Global Applied Practice Experience
An applied practice experience is required of all MPH students in the School of Public Health.
Students in the global health concentration will be encouraged to complete an international Applied Practice Experience/capstone project or to identify an appropriate alternative. The latter choice includes working with an international NGO, a global health agency, or an ethnic community in the U.S. Students should consult with their academic and field placement advisors when arranging the Applied Practice Experience/capstone project.
Knowing your desired location, population you'd like to work with, thematic discipline (epidemiology, EOHS, CMH, youth development, etc.) and what you'd like to gain from your experience is a great place to start. Some students aim to find a balance among these criteria so that their experience fits their interests, while other students focus on one or two of the above criteria to find an applied practice experience that fits their needs.
Location Requirements, Timeline and Funding
Domestic vs. International global health applied practice experiences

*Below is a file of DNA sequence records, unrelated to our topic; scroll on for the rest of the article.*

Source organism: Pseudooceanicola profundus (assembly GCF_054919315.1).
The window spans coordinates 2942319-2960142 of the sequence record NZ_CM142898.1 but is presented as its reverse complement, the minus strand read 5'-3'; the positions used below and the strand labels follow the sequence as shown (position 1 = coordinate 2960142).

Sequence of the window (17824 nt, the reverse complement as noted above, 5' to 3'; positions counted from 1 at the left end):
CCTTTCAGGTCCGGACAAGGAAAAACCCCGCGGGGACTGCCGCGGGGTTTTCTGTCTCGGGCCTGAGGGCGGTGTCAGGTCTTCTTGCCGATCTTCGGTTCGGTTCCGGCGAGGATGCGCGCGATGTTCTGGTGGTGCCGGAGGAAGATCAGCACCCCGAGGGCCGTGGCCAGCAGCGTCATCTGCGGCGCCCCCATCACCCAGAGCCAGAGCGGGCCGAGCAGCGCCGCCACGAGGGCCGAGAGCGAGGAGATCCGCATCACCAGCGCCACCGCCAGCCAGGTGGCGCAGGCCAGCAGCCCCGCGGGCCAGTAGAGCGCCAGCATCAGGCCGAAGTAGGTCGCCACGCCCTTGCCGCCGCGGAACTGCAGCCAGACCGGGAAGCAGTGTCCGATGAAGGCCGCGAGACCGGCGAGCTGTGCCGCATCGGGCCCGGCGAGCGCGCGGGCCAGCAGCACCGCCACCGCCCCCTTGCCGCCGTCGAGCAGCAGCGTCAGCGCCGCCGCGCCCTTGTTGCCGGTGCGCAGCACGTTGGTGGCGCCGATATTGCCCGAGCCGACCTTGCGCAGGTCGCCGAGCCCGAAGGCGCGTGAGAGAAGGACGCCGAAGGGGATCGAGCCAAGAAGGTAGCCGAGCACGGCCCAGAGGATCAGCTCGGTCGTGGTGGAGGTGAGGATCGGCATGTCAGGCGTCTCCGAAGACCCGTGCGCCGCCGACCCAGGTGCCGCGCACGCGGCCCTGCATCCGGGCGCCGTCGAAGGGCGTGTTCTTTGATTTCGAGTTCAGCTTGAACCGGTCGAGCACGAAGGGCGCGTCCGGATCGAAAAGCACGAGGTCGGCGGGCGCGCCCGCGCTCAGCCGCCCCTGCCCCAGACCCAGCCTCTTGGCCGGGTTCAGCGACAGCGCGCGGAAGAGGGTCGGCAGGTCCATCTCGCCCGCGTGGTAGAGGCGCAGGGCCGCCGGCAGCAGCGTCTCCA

Students are not required to complete an international Applied Practice Experience. We live in a global world and in that respect, a global experience can be conducted here in the U.S. You will want to work with your divisional Applied Practice Experience coordinator and global health coordinator to ensure your experience will fulfill both your divisional and global health requirements.
For students completing their Applied Practice Experience during the summer, we highly recommend having your project selected by March at the latest. This will allow adequate time to ensure everything is taken care of prior to the start of your Applied Practice Experience.
The School of Public Health offers several competitive scholarship opportunities for students pursuing a global health Applied Practice Experience. Please check out our Scholarship Opportunities for further information.
The following pages offer extensive listings of potential fieldwork sites and organizations, including two fieldwork programs in Kenya and Mexico offered by the School of Public Health.